military bases

I Was an Army Gypsy and Proud of It

I’ve been reminded that my adventures as an Army brat applies to other service brats, like Air Force brats—I knew many of them at Wheelus Air Force Base in Tripoli, Libya. Of course, the Air Force started out as the Army Air Force and didn’t become its own service until 1947.

Our Army or Air Force or Navy or Marines fathers all wore uniforms, which had to be starched, ironed, and kept in excellent shape. My mother was expected to keep my dad’s things in perfect order, and she advised me, ruefully, never to let a man take me for granted. In other words, don’t volunteer to iron or you’ll be stuck behind an ironing board forever. Thank God Permanent Press was available when I got married, and my husband had elected to stay only in the Reserve Army (two weeks of uniforms in the summer).

Way before the cheap giant stores we have now, the Army provided the PX (post exchange) a version of department store with mostly quality things at lower prices and the Commissary (nicknamed the Co-misery by some) for reasonably priced food. Prices needed to be low since joining the service, whichever one was chosen, was not designed to make your parents rich.  I still have some record albums (remember those?) from the PX in the early ‘60s that only cost $2.35! And a china cabinet full of nice silver and crystal from the PX I got for wedding presents. I could entertain like my parents, but who uses silver trays and bowls, fancy silverware and crystal except for very special occasions? Or perhaps if you’re part of the British Royal Family!

Entertainment was always a priority in the service; officers and their wives had calling cards and went through all the proper protocol. Officers and enlisted men did not socialize: they each had their own clubs. The clubs weren’t always very special, like the photo below shows. The Class VI store, on the other hand, was available to those, no matter what rank, who were old enough to imbibe alcohol in its various forms. Cocktail parties, dinner parties, special dinners/parties given by a certain command or military group were typical to celebrate holidays, promotions, farewells, etc. Each weeknight, if they didn’t have other social plans, my mother would put on a nice dress and heels and greet my dad with Martinis or Manhattans and sliced raw vegetables (pioneers for eating if not drinking healthy) for cocktail hour, from 5-7 p.m., wherever they were stationed. I can’t remember if he got comfortable first and took off the uniform.

Army Officers Club - Mannheim, Germany - 1960s

 

Army posts offered tennis courts, bowling alleys, shooting ranges, gyms: you name it. There were always movie theaters and movies were very cheap. Because of my thrifty dad, however, I remember my mother making us kids popcorn and putting it into small paper bags to take to the 35-cent or cheaper films. In the summer, there were usually several huge pools to choose from, an easy bike ride away. And when you became a teenager, there was a teenage club with lots of activities.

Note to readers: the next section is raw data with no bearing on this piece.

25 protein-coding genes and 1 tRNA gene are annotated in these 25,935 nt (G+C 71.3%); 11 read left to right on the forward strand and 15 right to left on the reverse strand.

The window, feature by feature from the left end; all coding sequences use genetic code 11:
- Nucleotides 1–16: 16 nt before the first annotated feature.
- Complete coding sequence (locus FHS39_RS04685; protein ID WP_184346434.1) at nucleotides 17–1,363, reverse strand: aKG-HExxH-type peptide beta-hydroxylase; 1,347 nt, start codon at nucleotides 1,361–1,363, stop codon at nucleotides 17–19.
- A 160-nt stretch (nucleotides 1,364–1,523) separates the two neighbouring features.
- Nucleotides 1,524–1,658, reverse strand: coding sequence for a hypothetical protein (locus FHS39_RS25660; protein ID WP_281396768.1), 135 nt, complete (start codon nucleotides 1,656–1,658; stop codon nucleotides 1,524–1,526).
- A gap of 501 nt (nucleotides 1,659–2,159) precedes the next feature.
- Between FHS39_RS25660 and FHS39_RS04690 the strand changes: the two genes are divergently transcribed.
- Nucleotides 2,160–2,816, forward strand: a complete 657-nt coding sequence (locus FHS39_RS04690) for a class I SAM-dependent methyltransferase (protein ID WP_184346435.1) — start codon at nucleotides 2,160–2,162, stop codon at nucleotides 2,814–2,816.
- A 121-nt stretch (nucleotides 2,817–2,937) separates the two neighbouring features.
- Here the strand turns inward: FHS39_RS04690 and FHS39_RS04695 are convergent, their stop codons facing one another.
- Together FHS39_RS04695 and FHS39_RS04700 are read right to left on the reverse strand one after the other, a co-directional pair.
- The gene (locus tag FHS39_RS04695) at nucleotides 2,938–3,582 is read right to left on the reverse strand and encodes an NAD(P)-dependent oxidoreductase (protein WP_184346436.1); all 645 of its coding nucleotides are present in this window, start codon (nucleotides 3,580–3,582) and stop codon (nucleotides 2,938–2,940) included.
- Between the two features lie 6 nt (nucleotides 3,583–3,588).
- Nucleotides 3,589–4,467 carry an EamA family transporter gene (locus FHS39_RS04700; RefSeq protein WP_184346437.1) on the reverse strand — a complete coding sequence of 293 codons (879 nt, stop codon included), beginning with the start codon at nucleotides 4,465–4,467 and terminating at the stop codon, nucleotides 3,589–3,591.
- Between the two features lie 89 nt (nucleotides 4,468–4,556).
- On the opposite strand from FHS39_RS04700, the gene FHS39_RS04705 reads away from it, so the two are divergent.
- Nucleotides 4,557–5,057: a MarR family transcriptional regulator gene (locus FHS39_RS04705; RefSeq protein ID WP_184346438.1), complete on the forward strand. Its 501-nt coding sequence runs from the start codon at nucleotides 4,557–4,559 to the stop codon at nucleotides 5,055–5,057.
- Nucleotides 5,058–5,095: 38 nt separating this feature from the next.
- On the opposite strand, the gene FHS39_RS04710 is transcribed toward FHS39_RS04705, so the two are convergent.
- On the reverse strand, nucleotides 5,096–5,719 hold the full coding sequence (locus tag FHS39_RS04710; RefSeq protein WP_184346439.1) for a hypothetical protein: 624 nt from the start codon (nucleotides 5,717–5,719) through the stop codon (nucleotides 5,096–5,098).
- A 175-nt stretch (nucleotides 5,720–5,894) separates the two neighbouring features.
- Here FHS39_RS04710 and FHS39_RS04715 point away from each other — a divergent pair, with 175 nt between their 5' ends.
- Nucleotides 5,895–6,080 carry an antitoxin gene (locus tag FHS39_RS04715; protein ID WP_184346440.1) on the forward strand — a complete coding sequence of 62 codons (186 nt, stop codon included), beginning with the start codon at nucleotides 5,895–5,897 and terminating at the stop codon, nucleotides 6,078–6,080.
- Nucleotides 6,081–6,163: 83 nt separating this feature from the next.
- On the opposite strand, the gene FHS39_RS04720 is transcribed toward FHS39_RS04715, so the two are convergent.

Rules and regulations were to be obeyed without protest; everything had certain hours, and in military time. My dad wrote me letters military style while I was away at college: paragraphs were numbered and if he was scheduling a pickup or a visit, it would be written as 0800 hours or perhaps 1600 hours, for instance.

If your dad got orders, it was time to leave, no matter how well you liked your home/school/ post. Moving wasn’t ever that easy, but there were Army personnel to pack up your household goods: until the Army got smart eventually and started providing furniture, dishes, bedding and the like at the new military destination, especially in Europe. Personal household items seldom arrived at the new quarters on time or in good shape, but that was to be expected or accepted, even if it ended up on the bottom of the ocean, which did happen, although not to us.  If you were in Army quarters, you were expected to leave them spic and span and they were subject to inspection, and that meant bedsprings, tops of doors, ovens, etc.  Remember the old TV ad for the “White glove test?” Wanting to save money, my dad insisted Mom do the cleaning instead of hiring a cleaning crew.

Army fathers (as I imagine all service fathers) were used to a regimented schedule. When we went on a vacation in the States, we got up at 4 a.m. (0400 hours) and hit the road. I got a laugh from the scene in the movie The Great Santini when the family got in their car to leave in the wee hours. In the 50s we traveled to Tripoli in what some joked was a putt-putt airplane, propeller-driven and loud. It involved several refueling stops and seats were not all facing the front, which made it easy for my sister to throw up on my brother. Military airplanes in the 50s and 60s made stops in places like the Azores, Morocco, England, Scotland, Newfoundland and Labrador (depending upon which direction you were traveling). Once off an airplane, you didn’t get your land legs back for at least a day. Until then your ears buzzed and everything seemed to move, even if you were sitting down.

Traveling by ship was more common in the 40s and 50s. I got my “sea legs” when I was four years old: from New York to Hamburg, Germany, and then by train to Munich.

When an Army father retired, he usually picked someplace near a post or base since he could still use the PX, Commissary, medical facilities and space-available air travel. Many times the retirement choice would be the area of his last post or base. When he’d had enough, my dad and mom chose Texas for the warm climate and the close proximity of Ft. Sam Houston, where, ironically, my mother and I had been briefly during WWII when she’d been married to my natural father. My mother left this world and “retired” for good from Brooke Army Hospital at Ft. Sam Houston.

Military life as a dependent involved a great deal more than I could fit into this story, but it gives a general idea.